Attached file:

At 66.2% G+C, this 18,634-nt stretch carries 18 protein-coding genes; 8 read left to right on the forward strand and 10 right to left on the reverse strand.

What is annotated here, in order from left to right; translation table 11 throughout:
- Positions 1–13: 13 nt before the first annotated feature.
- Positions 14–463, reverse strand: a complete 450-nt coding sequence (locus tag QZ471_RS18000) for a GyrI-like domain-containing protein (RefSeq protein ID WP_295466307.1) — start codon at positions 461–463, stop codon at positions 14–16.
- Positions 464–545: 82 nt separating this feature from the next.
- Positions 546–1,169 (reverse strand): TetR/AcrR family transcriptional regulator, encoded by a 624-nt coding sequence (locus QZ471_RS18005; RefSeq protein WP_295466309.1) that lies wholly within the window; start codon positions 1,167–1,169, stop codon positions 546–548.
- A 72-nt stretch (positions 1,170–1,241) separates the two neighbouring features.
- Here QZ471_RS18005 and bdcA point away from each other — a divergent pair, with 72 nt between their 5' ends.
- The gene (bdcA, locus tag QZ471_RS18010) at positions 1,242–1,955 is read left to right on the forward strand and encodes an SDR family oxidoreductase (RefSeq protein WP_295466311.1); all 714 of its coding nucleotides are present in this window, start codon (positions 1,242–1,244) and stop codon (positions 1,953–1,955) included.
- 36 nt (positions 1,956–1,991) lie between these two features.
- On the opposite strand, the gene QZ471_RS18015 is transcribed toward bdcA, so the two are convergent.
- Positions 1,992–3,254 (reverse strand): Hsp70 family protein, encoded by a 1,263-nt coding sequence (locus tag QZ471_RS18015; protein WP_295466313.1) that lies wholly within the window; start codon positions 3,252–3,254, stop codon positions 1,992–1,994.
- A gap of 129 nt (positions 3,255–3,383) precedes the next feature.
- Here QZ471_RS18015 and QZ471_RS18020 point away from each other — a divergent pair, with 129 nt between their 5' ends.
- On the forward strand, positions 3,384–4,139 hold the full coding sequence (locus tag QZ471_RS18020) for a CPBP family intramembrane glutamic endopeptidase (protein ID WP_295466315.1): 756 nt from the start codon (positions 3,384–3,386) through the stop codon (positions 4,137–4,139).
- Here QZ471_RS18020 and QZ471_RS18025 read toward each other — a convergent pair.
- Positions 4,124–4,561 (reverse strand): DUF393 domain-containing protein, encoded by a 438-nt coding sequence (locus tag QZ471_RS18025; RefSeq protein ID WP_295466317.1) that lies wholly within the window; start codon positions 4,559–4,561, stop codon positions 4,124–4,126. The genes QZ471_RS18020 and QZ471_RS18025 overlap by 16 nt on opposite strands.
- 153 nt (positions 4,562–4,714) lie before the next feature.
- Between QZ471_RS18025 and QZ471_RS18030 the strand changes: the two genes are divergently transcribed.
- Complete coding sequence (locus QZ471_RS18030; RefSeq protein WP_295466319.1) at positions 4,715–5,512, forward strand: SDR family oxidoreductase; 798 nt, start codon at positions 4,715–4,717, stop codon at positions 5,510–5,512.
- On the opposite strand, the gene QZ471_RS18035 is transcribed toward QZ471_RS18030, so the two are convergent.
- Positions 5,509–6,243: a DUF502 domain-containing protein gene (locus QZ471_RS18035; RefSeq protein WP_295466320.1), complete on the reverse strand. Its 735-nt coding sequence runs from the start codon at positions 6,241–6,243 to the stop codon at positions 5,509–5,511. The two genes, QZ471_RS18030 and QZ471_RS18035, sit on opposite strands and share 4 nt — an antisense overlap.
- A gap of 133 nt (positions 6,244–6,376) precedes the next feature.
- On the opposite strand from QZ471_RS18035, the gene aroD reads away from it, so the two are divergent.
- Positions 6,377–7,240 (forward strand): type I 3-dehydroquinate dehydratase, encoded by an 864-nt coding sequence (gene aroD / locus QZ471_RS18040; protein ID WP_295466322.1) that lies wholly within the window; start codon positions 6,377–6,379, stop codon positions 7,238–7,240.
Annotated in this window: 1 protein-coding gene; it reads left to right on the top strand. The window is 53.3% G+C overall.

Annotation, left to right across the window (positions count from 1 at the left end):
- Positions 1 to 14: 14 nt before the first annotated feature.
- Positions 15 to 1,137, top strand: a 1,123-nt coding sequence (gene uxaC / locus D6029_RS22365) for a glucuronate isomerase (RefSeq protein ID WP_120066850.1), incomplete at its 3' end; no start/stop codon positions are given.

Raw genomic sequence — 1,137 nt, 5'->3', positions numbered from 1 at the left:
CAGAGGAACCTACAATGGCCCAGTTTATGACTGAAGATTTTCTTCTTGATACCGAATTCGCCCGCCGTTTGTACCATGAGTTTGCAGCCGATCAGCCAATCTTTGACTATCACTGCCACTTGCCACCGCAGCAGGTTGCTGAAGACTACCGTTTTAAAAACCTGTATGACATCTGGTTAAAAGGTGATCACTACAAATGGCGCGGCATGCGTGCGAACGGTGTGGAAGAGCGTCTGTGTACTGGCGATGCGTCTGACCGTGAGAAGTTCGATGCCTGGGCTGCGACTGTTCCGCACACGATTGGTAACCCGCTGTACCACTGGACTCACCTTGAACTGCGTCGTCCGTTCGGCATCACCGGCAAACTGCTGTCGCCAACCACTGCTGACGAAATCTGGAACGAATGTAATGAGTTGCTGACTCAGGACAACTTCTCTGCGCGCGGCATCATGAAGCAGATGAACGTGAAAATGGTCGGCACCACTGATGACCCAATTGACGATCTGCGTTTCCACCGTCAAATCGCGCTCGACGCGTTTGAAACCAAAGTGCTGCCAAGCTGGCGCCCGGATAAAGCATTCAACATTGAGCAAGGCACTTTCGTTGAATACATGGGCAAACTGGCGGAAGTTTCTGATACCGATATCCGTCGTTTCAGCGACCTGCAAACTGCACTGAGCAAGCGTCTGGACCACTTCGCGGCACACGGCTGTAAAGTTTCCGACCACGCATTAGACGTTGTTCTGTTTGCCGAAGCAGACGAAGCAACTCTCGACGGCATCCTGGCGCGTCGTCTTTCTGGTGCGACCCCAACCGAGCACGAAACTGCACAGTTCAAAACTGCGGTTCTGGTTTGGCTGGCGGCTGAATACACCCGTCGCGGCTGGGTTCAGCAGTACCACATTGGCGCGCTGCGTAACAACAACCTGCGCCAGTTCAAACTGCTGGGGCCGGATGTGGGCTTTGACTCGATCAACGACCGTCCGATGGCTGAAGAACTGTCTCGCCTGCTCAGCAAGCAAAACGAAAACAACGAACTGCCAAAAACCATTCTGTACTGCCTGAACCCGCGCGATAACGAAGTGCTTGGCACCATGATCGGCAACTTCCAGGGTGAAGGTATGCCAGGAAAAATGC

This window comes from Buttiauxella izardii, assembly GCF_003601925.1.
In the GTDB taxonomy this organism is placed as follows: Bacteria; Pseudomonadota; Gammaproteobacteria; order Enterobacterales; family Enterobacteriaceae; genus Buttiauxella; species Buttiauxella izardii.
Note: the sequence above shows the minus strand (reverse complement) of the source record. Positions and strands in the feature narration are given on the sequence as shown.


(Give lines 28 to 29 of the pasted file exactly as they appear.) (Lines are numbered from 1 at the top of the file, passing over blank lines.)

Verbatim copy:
- Positions 1 to 14: 14 nt before the first annotated feature.
- Positions 15 to 1,137, top strand: a 1,123-nt coding sequence (gene uxaC / locus D6029_RS22365) for a glucuronate isomerase (RefSeq protein ID WP_120066850.1), incomplete at its 3' end; no start/stop codon positions are given.